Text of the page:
NICE is a non-departmental public body that assesses the value of novel drugs and the impact on the English National Health System (NHS) of adopting them. Since NICE was established in 1999, drug manufacturers have been invited to submit evidence on the health benefits and costs of their drugs in comparison to the standard of care.5 An evidence review group—generally a group of university based researchers contracted by NICE—then appraises the evidence in ‘single technology appraisals’ and produces independent estimates of health benefits, measured in QALYs.
Using data from NICE evidence review groups, we sought to better understand the incremental value of all new therapies assessed from 2010 to 2020. Although these data are used to inform public health decisions, we here present their implications from a patient’s perspective. Specifically, we sought to identify disease areas where the greatest gains from novel therapies have occurred, and the differing average amounts of gain per drug for individual patients in each disease area.
Materials and methods
We identified all single technology appraisals of novel pharmaceuticals that were submitted to NICE between 1 January 2010 and 31 December 2020.6 Data were extracted on 1 May 2021. We excluded drug appraisals resulting in negative coverage decisions, appraisals for which no data were available because of termination, withdrawal or reconsideration and appraisals that addressed only cost-saving issues and lacked QALY data.
Two authors (TBP and DGJC) independently extracted QALY estimates from each drug’s appraisal documents. Discordance was resolved by discussion with the last author (MMV). As per NICE guidance,7 QALYs are calculated over the remainder lifetime of patients, and future health benefits are discounted at a 3.5% annual rate. We extracted these ‘net present’ values. When appraisal documents included multiple comparators, we extracted the QALY value that corresponded to the best alternative therapy. As a sensitivity analysis, in the case of multiple comparators, we also computed the added value compared with the next-best alternative. We disregarded cost, as we focused on health gains for individual patients and not on healthcare systems.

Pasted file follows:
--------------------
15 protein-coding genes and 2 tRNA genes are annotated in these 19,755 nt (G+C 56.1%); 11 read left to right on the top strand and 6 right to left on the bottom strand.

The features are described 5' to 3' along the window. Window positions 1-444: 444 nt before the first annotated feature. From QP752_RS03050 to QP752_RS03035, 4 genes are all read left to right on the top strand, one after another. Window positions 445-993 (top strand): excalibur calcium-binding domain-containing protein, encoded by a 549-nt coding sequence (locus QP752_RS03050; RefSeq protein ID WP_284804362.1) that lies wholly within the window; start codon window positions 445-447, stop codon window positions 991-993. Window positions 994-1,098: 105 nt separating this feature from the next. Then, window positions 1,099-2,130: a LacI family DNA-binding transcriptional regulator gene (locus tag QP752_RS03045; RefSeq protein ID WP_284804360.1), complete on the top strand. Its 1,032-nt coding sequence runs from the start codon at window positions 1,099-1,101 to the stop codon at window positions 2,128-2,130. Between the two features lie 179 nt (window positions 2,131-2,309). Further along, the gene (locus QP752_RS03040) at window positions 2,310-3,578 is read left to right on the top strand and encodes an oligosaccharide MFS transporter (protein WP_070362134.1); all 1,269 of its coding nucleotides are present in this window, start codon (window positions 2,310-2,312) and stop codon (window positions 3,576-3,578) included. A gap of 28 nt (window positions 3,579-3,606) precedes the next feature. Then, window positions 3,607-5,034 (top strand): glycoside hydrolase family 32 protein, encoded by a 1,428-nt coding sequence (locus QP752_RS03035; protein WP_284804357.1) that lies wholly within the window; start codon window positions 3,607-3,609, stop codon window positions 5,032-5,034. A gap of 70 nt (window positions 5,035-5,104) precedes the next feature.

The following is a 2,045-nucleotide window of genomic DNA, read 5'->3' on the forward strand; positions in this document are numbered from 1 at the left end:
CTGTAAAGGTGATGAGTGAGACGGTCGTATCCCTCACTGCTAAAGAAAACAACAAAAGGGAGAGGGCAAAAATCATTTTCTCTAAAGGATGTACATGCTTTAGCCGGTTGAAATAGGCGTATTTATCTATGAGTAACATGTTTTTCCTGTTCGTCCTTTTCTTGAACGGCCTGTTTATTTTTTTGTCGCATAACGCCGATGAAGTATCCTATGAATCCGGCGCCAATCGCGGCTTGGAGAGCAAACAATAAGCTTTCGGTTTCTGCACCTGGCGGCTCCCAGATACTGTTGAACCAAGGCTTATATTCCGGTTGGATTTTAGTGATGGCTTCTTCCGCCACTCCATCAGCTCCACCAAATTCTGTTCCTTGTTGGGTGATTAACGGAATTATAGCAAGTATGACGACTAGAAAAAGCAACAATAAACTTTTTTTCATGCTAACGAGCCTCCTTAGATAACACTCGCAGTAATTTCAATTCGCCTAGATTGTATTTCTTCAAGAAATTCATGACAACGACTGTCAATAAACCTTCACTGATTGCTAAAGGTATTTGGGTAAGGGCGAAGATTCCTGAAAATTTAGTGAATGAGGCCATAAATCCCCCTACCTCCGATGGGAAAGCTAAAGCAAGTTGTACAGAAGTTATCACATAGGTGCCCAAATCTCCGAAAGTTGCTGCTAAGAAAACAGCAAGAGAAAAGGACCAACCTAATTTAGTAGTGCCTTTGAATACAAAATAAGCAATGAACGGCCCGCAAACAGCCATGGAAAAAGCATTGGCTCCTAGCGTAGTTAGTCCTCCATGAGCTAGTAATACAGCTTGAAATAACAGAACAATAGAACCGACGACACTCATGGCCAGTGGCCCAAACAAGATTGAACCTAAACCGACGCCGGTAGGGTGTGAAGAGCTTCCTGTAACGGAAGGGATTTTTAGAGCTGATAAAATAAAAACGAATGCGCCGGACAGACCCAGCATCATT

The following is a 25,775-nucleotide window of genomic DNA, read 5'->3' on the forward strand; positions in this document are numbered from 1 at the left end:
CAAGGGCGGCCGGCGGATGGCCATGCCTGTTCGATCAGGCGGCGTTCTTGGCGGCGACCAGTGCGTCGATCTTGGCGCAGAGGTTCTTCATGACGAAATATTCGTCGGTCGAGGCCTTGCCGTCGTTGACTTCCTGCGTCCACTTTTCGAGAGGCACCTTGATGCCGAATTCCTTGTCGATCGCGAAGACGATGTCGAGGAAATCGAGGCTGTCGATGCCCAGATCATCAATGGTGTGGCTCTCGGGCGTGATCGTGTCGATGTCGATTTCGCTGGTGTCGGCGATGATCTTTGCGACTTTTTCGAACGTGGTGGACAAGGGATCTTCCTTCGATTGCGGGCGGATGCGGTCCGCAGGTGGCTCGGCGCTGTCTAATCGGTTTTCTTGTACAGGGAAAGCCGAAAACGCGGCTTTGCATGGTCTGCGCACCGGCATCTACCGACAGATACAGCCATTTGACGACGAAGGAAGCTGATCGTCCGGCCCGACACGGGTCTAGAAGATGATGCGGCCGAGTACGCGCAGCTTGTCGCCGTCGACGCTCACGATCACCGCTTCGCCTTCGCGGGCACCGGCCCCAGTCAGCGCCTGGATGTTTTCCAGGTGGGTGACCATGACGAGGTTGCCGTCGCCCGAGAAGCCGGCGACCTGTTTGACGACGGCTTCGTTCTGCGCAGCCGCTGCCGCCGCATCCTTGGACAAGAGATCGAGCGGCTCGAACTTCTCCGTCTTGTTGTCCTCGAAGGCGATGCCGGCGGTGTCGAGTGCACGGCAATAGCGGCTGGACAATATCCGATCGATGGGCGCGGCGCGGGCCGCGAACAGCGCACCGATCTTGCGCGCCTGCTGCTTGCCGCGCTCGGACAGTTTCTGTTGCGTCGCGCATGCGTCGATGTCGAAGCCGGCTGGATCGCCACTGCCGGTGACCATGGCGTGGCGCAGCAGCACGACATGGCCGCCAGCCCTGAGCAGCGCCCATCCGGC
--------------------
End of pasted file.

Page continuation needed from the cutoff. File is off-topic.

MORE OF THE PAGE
The evidence review group usually specified which of the modelled QALYs was its preferred estimate of health benefit (ie, which modelling assumptions were deemed most appropriate to the review group). If the evidence review group did not clearly document their preference and this could not be determined after deliberation with the last author (MMV), we discarded the appraisal from our analysis. Although manufacturers frequently report the ICER in cost (British pounds) per QALY, they are not required to disclose the individual components of this ratio. We, therefore, removed appraisals in which the manufacturer redacted all estimates of incremental QALYs (also see: online supplemental material). A schematic overview of our appraisal selection and data extraction method is depicted in figure 1.
Each appraisal was categorised according to its medical discipline: cardiology, endocrinology, gastroenterology, haematology, neurology, oncology, ophthalmology, rheumatology, vascular medicine, infectious diseases and other (benign haematology, dermatology, internal medicine, nephrology, psychiatry, pulmonology, urology). Summary statistics were calculated and visualised in R V.4.0.5.
Patient and public involvement
No patients were involved during the planning and writing of this work; all data were derived from NICE single technology appraisals.
Between 1 January 2010 and 31 December 2020, 436 single technology appraisals were submitted to NICE associated with 212 drugs. No documentation was available for 115 appraisals, including 14 that were withdrawn, 56 that were terminated, and 45 that were later reconsidered or updated. Another 37 appraised drug-indication pairs received a negative reimbursement determination, meaning they were not considered a cost-effective use of NHS resources and thus did not become available to patients in the UK. An estimate of QALY gain could not be extracted in 19 appraisals, because QALYs were not reported in cost-saving appraisals or because the evidence review group did not specify its preferred estimate out of several reported outcomes. After these exclusions, 265 appraisals were available for evaluation, associated with 171 drugs. Of these appraisals, 81 had their incremental QALY estimates redacted (online supplemental material), which can occur at the company’s request, leaving 184 appraisals associated with 129 drugs for inclusion in our data set (different appraisals can review the same drug for different indications).